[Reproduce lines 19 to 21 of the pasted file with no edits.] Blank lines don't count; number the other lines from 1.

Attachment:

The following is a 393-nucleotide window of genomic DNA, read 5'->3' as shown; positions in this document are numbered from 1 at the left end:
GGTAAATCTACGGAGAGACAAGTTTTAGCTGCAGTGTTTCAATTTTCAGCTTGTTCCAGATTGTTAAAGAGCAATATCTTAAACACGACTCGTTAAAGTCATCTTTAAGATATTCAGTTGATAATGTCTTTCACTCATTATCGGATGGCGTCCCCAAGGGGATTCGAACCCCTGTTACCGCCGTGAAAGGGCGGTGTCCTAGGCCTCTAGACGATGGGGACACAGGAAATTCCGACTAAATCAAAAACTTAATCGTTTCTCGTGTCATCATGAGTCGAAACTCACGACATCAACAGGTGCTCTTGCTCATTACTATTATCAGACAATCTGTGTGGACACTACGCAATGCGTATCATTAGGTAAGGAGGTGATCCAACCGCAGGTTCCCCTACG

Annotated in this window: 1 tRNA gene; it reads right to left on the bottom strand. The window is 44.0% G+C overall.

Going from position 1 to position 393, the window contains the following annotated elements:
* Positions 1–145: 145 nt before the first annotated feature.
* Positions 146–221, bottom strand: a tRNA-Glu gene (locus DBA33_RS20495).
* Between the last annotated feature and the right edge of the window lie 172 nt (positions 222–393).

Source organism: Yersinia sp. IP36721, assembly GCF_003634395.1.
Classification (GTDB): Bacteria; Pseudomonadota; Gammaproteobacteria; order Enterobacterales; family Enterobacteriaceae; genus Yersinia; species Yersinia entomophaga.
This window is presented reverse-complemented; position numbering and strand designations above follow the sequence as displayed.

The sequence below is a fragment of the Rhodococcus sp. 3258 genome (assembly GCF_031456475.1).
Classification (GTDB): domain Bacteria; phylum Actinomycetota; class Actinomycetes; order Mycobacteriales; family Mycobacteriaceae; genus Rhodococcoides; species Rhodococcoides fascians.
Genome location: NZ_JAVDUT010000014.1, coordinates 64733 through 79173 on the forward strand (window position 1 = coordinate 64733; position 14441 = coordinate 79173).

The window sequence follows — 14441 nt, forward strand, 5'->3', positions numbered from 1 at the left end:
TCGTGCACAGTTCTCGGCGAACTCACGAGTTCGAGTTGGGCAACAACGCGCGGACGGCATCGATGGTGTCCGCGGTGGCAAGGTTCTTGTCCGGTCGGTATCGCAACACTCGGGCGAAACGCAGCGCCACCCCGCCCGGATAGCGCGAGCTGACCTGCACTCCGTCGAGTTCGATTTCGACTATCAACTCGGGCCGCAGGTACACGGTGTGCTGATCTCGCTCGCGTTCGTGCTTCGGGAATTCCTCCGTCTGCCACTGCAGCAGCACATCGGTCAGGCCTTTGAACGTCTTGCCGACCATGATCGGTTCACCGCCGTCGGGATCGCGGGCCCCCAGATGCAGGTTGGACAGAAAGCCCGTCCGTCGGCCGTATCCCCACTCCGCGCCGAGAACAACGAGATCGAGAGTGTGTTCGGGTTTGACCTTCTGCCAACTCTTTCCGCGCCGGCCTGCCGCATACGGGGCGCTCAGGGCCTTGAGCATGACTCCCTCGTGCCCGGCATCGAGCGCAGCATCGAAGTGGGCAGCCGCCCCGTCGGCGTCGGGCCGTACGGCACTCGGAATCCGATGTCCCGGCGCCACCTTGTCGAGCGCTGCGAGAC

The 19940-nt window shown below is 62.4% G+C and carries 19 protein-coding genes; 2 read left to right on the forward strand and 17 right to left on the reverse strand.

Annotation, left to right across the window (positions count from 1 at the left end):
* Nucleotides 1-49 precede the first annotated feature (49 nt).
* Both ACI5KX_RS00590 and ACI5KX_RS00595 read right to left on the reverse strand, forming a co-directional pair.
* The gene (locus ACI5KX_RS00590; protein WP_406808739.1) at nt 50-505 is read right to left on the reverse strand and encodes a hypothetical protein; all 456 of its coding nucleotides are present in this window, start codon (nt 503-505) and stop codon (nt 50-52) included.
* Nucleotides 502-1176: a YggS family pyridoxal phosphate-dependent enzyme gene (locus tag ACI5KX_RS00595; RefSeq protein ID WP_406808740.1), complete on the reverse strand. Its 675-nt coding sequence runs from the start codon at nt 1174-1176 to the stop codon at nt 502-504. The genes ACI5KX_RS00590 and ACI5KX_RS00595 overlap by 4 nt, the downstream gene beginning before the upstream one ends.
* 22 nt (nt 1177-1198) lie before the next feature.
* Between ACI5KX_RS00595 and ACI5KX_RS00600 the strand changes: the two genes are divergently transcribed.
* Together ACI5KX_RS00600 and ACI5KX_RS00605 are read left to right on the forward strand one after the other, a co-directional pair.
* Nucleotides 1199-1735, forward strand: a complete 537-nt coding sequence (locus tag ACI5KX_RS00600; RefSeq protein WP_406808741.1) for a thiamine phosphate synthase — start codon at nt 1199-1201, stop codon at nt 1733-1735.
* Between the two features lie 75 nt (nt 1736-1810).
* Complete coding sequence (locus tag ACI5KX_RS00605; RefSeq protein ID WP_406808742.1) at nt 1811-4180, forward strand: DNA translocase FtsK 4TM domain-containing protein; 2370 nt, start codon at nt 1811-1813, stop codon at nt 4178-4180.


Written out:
* Both ACI5KX_RS00590 and ACI5KX_RS00595 read right to left on the reverse strand, forming a co-directional pair.
* The gene (locus ACI5KX_RS00590; protein WP_406808739.1) at nt 50-505 is read right to left on the reverse strand and encodes a hypothetical protein; all 456 of its coding nucleotides are present in this window, start codon (nt 503-505) and stop codon (nt 50-52) included.
* Nucleotides 502-1176: a YggS family pyridoxal phosphate-dependent enzyme gene (locus tag ACI5KX_RS00595; RefSeq protein ID WP_406808740.1), complete on the reverse strand. Its 675-nt coding sequence runs from the start codon at nt 1174-1176 to the stop codon at nt 502-504. The genes ACI5KX_RS00590 and ACI5KX_RS00595 overlap by 4 nt, the downstream gene beginning before the upstream one ends.